Wilder, although a loser in two of his last three fights remains one of the division’s most watchable commodities. His natural, free-flowing punch power alone makes him a must-watch fighter and yet he could not take heavyweight boxing to its previous illustrious status in the hearts of American sports fans whilst he tore a swath through the division during his WBC title reign that included a winning 12 round decision over then champion Bermaine Stiverne and 10 defences that included the draw with Fury. Wilder not so oddly finally won the hearts of American sports fans in his two losing but valiant battles with “The Gypsy King.”
Oleksander Usyk might just be one of the most skilful heavyweights to ever grace a boxing ring. A big statement but one that might actually be true. Partly because of the Russian Invasion of Usyk’s homeland, the charismatic Ukrainian has become bigger than boxing in certain parts of the world and in his rematch with Joshua he added to his legend by showing the sort of grit to come back from real adversity in the 9th round, the sort of fighting spirit that the Ukrainian people show us on a daily basis.
Along with the come backing former unified champion Andy Ruiz Jr and former two-time world title challenger Luis Ortiz who face one another on September 4th the division is buoyant and Fury vs Usyk if it happens will give us the first fully unified world heavyweight champion since Lennox Lewis retired 18 years ago.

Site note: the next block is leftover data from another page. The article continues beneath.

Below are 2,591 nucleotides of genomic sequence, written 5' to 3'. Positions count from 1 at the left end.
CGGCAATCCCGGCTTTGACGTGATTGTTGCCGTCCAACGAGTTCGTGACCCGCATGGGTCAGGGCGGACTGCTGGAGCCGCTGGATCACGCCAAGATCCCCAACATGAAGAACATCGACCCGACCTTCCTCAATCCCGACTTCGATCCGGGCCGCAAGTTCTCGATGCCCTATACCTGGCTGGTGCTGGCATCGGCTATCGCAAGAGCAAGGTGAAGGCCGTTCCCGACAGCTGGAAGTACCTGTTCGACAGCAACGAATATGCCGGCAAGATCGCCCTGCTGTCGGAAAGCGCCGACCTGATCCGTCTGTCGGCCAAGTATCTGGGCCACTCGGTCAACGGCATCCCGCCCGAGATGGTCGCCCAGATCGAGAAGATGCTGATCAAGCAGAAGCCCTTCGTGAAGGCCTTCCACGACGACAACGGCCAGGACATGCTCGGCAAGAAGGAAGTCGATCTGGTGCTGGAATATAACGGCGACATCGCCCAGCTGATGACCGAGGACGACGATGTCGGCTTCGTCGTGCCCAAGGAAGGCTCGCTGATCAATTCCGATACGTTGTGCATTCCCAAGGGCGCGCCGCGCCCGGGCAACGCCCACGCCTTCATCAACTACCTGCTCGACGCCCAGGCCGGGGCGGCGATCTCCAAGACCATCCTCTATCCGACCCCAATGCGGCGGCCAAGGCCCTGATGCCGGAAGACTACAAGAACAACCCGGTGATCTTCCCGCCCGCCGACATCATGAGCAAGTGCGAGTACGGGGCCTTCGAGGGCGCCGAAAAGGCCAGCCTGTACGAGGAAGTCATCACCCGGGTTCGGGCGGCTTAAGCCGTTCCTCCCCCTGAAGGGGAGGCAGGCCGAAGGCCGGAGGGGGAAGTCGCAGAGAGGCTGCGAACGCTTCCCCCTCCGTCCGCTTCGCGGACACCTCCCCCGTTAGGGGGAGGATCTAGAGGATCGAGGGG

So, why would this super fight not happen? With talk from Frank Warren and Fury’s American co-promoter Bob Arum that both parties are happy with a 50/50 purse split, plus the acceptance that the fight will most likely take place in The Middle East and be broadcast by ESPN, surely then, only Fury’s $500m purse demand can stop the fight taking place?
The Saudis kicked up a huge storm in the golf world with its highly controversial “Liv Tour” which reportedly guaranteed 52-year-old Phil Mickelson and former world number 1 Dustin Johnson $200m apiece to join, so the oil-rich Kingdom has proven itself as sports new number one paymaster. So, if Fury insists on $500m for the Usyk mission and a 50/50 split has been agreed then we are talking about sports' first $1 billion event. Or, if it's a $5000m split 50/50 then it would still top Floyd Mayweather’s reported £200m payday for the 2015 “The Battle for Greatness” dual against eight division Titleist Manny Pacquiao.
For once, there appears to be little to prevent Fury vs Usyk from taking place that said, when such huge figures are in play we must expect the greed of those who won’t be taking any punches to surface somewhere amongst negotiations.
So, who wins?